The mutual obligation of education

Both students and educators have an obligation to be active in the classroom.

Daily Editorial Board

The first week of school has come and gone, and as we settle in to the somewhat depressing routine of daily homework and falling temperatures, it’s interesting to note the waning excitement in students’ faces when they realize — nodding off to the droning lecturer in front of them — that they’re in for a long semester.

It’s time we address the mutual obligation students and teachers have to each other: We are here to learn, and they are here to teach. And while it’s appropriate and helpful to our education that we’re respectful and attentive in class, it’s essential to our learning that teachers do their best to encourage student engagement.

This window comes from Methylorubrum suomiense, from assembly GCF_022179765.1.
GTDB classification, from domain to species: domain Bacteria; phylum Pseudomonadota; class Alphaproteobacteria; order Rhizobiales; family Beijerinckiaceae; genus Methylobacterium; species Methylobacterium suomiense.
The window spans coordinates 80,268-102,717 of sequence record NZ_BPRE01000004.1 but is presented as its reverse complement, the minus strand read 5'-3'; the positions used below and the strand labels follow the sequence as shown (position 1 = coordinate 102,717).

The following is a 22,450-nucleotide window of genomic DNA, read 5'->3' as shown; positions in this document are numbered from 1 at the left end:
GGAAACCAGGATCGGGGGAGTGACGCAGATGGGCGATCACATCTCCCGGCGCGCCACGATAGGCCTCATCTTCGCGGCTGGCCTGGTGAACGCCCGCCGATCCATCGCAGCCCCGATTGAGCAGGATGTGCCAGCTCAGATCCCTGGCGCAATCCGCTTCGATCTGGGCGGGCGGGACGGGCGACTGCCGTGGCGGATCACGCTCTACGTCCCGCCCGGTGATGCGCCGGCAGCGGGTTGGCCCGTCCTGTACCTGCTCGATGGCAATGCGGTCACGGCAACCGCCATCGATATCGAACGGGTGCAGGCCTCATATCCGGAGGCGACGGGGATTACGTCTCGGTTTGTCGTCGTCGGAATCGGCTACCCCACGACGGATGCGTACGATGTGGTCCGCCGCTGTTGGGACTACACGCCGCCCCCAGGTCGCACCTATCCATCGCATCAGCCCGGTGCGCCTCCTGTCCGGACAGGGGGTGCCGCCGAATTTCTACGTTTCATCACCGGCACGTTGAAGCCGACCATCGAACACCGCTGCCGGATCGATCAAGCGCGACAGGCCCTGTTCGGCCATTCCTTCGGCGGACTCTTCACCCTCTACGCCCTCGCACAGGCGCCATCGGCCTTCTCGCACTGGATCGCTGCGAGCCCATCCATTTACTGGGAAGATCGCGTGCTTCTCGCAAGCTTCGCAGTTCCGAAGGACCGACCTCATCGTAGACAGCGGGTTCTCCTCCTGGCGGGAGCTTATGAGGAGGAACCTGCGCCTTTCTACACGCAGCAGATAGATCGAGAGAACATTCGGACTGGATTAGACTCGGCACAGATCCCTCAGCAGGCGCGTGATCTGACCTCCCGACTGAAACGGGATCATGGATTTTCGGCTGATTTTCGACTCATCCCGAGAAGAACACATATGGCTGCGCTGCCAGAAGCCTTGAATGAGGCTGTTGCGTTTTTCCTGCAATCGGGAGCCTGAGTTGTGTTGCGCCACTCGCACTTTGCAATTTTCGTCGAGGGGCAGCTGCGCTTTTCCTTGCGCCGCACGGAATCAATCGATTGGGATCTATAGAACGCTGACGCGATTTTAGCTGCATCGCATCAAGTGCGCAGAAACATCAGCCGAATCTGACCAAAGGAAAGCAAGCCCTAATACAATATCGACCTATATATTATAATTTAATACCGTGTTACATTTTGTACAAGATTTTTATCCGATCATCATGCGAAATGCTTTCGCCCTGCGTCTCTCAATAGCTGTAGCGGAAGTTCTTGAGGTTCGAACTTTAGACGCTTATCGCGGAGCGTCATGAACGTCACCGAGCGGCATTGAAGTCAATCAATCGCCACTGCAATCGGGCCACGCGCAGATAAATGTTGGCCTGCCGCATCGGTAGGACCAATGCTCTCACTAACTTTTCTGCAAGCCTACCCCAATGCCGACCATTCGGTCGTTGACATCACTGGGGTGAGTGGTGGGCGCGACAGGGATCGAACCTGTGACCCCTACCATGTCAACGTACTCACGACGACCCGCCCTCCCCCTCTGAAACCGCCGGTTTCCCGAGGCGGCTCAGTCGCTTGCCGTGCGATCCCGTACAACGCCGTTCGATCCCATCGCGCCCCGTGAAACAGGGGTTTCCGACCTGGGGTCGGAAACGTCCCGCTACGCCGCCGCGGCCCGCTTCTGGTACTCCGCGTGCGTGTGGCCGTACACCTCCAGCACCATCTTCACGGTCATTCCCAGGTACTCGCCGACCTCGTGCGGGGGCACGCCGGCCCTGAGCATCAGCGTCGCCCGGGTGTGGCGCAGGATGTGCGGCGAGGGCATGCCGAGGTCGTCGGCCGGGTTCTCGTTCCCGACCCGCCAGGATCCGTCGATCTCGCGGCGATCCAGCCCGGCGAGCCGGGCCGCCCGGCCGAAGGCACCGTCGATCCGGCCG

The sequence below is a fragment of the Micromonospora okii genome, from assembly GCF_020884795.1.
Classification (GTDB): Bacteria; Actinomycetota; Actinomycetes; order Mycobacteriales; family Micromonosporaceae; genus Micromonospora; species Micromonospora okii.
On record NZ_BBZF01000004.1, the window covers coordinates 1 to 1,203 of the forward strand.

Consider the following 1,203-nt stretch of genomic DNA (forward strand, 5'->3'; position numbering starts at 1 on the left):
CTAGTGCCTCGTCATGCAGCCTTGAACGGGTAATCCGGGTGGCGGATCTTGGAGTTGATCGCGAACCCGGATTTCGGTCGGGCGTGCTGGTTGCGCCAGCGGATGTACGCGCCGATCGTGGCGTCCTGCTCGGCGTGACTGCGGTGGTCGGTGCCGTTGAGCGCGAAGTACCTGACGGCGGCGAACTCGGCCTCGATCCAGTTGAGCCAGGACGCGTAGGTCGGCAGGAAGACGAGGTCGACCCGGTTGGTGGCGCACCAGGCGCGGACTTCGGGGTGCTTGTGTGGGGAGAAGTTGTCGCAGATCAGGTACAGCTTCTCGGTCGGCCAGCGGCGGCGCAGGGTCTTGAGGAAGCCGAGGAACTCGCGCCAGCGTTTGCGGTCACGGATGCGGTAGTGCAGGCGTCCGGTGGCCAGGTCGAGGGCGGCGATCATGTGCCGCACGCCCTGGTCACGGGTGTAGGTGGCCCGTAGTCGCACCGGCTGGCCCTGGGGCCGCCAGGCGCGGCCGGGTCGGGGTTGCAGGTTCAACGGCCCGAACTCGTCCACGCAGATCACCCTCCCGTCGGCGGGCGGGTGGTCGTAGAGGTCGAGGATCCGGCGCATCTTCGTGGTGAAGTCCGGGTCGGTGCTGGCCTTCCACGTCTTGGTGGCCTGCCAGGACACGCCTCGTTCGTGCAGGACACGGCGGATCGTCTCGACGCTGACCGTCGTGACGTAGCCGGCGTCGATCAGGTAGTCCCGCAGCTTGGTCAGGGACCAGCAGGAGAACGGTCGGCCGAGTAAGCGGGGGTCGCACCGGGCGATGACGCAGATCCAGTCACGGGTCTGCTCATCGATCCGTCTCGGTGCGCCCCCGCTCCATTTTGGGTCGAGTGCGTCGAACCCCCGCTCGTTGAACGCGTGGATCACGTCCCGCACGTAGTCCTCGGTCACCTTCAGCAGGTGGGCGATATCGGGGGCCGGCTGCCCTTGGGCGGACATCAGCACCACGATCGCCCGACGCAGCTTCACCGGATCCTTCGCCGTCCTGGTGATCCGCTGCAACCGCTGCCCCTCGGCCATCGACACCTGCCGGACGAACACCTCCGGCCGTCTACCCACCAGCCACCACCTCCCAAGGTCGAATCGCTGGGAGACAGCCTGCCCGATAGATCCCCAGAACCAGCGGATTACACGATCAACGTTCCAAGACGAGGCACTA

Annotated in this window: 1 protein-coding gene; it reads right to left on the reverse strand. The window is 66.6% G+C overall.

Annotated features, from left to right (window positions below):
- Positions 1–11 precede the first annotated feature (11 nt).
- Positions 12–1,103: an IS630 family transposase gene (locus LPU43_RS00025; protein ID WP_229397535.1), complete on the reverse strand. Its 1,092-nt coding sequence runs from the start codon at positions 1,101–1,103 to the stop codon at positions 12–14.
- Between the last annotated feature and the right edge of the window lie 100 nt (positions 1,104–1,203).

While it is difficult to stimulate a 250-person lecture, it’s not impossible. And students want to be involved; we learn better that way. The teachers at the University of Minnesota are incredibly smart and passionate about their fields; it’d be nice if that passion was always shared with us. There is nothing more depressing than being excited about a class only to realize after the first day that the presentation of the course material is actually making you less and less interested in the subject. It is a responsibility of the teaching profession to get students actively involved in learning course material. Teaching styles that employ apathy and monotony are disrespectful to our rights as degree-seeking students.

Student involvement in the classroom not only helps develop successful teaching methods, it is crucial to our education and the development of our communication skills. The more we’re forced to talk in front of people, the better we become at it, and class is all the more enjoyable and interesting for everyone.